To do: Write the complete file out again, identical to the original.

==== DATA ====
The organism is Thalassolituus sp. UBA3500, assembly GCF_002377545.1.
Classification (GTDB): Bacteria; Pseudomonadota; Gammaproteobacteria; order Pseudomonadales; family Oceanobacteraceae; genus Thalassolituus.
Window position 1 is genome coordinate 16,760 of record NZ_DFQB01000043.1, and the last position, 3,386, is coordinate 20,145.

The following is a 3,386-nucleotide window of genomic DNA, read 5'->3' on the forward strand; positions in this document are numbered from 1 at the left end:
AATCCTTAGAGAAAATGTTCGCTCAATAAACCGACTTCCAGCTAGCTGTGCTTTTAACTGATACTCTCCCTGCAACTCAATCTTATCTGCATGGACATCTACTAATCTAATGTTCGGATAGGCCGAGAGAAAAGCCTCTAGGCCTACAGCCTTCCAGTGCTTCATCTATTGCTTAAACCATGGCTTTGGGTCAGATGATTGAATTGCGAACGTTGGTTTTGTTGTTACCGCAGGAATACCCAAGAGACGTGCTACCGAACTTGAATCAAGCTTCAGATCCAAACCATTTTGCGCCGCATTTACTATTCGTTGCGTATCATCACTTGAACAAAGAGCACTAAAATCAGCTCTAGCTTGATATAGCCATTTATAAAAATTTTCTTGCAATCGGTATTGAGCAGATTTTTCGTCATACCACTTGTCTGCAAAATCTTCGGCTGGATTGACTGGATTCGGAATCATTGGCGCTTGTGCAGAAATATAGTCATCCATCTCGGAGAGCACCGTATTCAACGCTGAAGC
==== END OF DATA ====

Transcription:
The organism is Thalassolituus sp. UBA3500, assembly GCF_002377545.1.
Classification (GTDB): Bacteria; Pseudomonadota; Gammaproteobacteria; order Pseudomonadales; family Oceanobacteraceae; genus Thalassolituus.
Window position 1 is genome coordinate 16,760 of record NZ_DFQB01000043.1, and the last position, 3,386, is coordinate 20,145.

The following is a 3,386-nucleotide window of genomic DNA, read 5'->3' on the forward strand; positions in this document are numbered from 1 at the left end:
AATCCTTAGAGAAAATGTTCGCTCAATAAACCGACTTCCAGCTAGCTGTGCTTTTAACTGATACTCTCCCTGCAACTCAATCTTATCTGCATGGACATCTACTAATCTAATGTTCGGATAGGCCGAGAGAAAAGCCTCTAGGCCTACAGCCTTCCAGTGCTTCATCTATTGCTTAAACCATGGCTTTGGGTCAGATGATTGAATTGCGAACGTTGGTTTTGTTGTTACCGCAGGAATACCCAAGAGACGTGCTACCGAACTTGAATCAAGCTTCAGATCCAAACCATTTTGCGCCGCATTTACTATTCGTTGCGTATCATCACTTGAACAAAGAGCACTAAAATCAGCTCTAGCTTGATATAGCCATTTATAAAAATTTTCTTGCAATCGGTATTGAGCAGATTTTTCGTCATACCACTTGTCTGCAAAATCTTCGGCTGGATTGACTGGATTCGGAATCATTGGCGCTTGTGCAGAAATATAGTCATCCATCTCGGAGAGCACCGTATTCAACGCTGAAGC